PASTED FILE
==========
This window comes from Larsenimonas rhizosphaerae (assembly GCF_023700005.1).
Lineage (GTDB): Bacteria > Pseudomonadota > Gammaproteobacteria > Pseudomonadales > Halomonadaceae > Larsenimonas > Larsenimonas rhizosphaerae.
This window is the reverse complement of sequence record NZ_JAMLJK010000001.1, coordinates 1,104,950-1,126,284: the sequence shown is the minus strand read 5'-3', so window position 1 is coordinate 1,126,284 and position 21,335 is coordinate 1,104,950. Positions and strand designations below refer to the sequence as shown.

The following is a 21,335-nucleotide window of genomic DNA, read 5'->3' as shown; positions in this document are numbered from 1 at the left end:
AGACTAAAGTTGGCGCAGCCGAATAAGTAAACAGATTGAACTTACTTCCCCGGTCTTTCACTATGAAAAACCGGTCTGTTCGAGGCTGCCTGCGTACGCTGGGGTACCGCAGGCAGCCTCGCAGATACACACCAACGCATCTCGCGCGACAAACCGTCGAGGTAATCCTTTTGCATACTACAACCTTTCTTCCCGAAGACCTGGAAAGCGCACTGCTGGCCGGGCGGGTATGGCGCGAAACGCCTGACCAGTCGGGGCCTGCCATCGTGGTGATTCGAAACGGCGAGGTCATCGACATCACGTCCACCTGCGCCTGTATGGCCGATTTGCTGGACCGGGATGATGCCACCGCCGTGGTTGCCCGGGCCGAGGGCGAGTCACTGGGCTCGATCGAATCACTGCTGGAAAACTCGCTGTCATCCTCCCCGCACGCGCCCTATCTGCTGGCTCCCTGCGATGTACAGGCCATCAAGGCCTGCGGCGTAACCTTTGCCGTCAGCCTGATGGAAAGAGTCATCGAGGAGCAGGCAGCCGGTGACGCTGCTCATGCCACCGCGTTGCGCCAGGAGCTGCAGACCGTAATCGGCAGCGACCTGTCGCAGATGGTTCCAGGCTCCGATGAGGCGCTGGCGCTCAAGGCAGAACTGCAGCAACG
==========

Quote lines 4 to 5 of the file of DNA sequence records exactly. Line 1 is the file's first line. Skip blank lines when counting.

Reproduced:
The following is a 21,335-nucleotide window of genomic DNA, read 5'->3' as shown; positions in this document are numbered from 1 at the left end:
AGACTAAAGTTGGCGCAGCCGAATAAGTAAACAGATTGAACTTACTTCCCCGGTCTTTCACTATGAAAAACCGGTCTGTTCGAGGCTGCCTGCGTACGCTGGGGTACCGCAGGCAGCCTCGCAGATACACACCAACGCATCTCGCGCGACAAACCGTCGAGGTAATCCTTTTGCATACTACAACCTTTCTTCCCGAAGACCTGGAAAGCGCACTGCTGGCCGGGCGGGTATGGCGCGAAACGCCTGACCAGTCGGGGCCTGCCATCGTGGTGATTCGAAACGGCGAGGTCATCGACATCACGTCCACCTGCGCCTGTATGGCCGATTTGCTGGACCGGGATGATGCCACCGCCGTGGTTGCCCGGGCCGAGGGCGAGTCACTGGGCTCGATCGAATCACTGCTGGAAAACTCGCTGTCATCCTCCCCGCACGCGCCCTATCTGCTGGCTCCCTGCGATGTACAGGCCATCAAGGCCTGCGGCGTAACCTTTGCCGTCAGCCTGATGGAAAGAGTCATCGAGGAGCAGGCAGCCGGTGACGCTGCTCATGCCACCGCGTTGCGCCAGGAGCTGCAGACCGTAATCGGCAGCGACCTGTCGCAGATGGTTCCAGGCTCCGATGAGGCGCTGGCGCTCAAGGCAGAACTGCAGCAACG